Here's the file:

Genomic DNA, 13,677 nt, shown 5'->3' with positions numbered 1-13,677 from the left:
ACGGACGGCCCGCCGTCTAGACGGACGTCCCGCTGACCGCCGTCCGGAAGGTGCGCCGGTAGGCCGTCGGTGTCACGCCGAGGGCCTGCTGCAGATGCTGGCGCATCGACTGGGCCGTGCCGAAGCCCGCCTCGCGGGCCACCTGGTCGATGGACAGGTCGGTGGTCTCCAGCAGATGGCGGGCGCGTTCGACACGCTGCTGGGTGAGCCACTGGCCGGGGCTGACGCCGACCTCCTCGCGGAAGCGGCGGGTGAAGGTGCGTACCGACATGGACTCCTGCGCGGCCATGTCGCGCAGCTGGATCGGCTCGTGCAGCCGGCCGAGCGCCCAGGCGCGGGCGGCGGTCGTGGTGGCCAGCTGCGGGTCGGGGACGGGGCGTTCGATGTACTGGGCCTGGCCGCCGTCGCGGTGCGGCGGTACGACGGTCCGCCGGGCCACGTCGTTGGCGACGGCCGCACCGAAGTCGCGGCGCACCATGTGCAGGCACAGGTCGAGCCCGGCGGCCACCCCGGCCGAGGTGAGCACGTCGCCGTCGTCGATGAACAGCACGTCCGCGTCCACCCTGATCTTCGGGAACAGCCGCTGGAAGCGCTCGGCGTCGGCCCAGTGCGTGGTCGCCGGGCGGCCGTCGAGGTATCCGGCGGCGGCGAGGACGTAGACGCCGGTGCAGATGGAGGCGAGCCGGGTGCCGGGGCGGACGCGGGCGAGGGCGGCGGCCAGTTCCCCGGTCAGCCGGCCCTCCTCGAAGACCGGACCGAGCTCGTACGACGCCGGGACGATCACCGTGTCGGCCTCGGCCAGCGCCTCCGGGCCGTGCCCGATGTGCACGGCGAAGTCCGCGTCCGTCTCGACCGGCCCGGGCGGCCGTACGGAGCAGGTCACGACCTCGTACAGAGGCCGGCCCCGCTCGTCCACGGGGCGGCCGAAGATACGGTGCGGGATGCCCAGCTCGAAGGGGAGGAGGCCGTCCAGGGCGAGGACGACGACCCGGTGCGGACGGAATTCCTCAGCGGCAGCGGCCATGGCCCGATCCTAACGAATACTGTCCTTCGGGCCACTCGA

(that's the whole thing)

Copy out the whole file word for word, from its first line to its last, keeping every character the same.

Genomic DNA, 13,677 nt, shown 5'->3' with positions numbered 1-13,677 from the left:
ACGGACGGCCCGCCGTCTAGACGGACGTCCCGCTGACCGCCGTCCGGAAGGTGCGCCGGTAGGCCGTCGGTGTCACGCCGAGGGCCTGCTGCAGATGCTGGCGCATCGACTGGGCCGTGCCGAAGCCCGCCTCGCGGGCCACCTGGTCGATGGACAGGTCGGTGGTCTCCAGCAGATGGCGGGCGCGTTCGACACGCTGCTGGGTGAGCCACTGGCCGGGGCTGACGCCGACCTCCTCGCGGAAGCGGCGGGTGAAGGTGCGTACCGACATGGACTCCTGCGCGGCCATGTCGCGCAGCTGGATCGGCTCGTGCAGCCGGCCGAGCGCCCAGGCGCGGGCGGCGGTCGTGGTGGCCAGCTGCGGGTCGGGGACGGGGCGTTCGATGTACTGGGCCTGGCCGCCGTCGCGGTGCGGCGGTACGACGGTCCGCCGGGCCACGTCGTTGGCGACGGCCGCACCGAAGTCGCGGCGCACCATGTGCAGGCACAGGTCGAGCCCGGCGGCCACCCCGGCCGAGGTGAGCACGTCGCCGTCGTCGATGAACAGCACGTCCGCGTCCACCCTGATCTTCGGGAACAGCCGCTGGAAGCGCTCGGCGTCGGCCCAGTGCGTGGTCGCCGGGCGGCCGTCGAGGTATCCGGCGGCGGCGAGGACGTAGACGCCGGTGCAGATGGAGGCGAGCCGGGTGCCGGGGCGGACGCGGGCGAGGGCGGCGGCCAGTTCCCCGGTCAGCCGGCCCTCCTCGAAGACCGGACCGAGCTCGTACGACGCCGGGACGATCACCGTGTCGGCCTCGGCCAGCGCCTCCGGGCCGTGCCCGATGTGCACGGCGAAGTCCGCGTCCGTCTCGACCGGCCCGGGCGGCCGTACGGAGCAGGTCACGACCTCGTACAGAGGCCGGCCCCGCTCGTCCACGGGGCGGCCGAAGATACGGTGCGGGATGCCCAGCTCGAAGGGGAGGAGGCCGTCCAGGGCGAGGACGACGACCCGGTGCGGACGGAATTCCTCAGCGGCAGCGGCCATGGCCCGATCCTAACGAATACTGTCCTTCGGGCCACTCGA